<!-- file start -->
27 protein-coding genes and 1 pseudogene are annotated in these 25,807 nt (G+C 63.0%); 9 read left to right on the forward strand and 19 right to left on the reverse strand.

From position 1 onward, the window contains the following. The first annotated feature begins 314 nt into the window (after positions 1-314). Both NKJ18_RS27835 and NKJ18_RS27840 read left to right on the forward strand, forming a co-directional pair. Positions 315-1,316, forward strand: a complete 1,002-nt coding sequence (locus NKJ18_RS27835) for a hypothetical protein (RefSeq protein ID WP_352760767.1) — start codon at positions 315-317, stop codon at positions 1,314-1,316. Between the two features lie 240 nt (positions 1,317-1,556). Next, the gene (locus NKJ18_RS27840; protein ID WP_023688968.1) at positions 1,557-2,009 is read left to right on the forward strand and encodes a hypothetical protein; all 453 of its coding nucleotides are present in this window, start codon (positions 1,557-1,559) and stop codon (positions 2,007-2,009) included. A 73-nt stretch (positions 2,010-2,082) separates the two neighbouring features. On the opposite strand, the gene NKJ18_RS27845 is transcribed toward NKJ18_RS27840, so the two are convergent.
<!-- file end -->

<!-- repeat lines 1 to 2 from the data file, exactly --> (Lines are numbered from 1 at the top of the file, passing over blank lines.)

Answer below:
27 protein-coding genes and 1 pseudogene are annotated in these 25,807 nt (G+C 63.0%); 9 read left to right on the forward strand and 19 right to left on the reverse strand.

From position 1 onward, the window contains the following. The first annotated feature begins 314 nt into the window (after positions 1-314). Both NKJ18_RS27835 and NKJ18_RS27840 read left to right on the forward strand, forming a co-directional pair. Positions 315-1,316, forward strand: a complete 1,002-nt coding sequence (locus NKJ18_RS27835) for a hypothetical protein (RefSeq protein ID WP_352760767.1) — start codon at positions 315-317, stop codon at positions 1,314-1,316. Between the two features lie 240 nt (positions 1,317-1,556). Next, the gene (locus NKJ18_RS27840; protein ID WP_023688968.1) at positions 1,557-2,009 is read left to right on the forward strand and encodes a hypothetical protein; all 453 of its coding nucleotides are present in this window, start codon (positions 1,557-1,559) and stop codon (positions 2,007-2,009) included. A 73-nt stretch (positions 2,010-2,082) separates the two neighbouring features. On the opposite strand, the gene NKJ18_RS27845 is transcribed toward NKJ18_RS27840, so the two are convergent.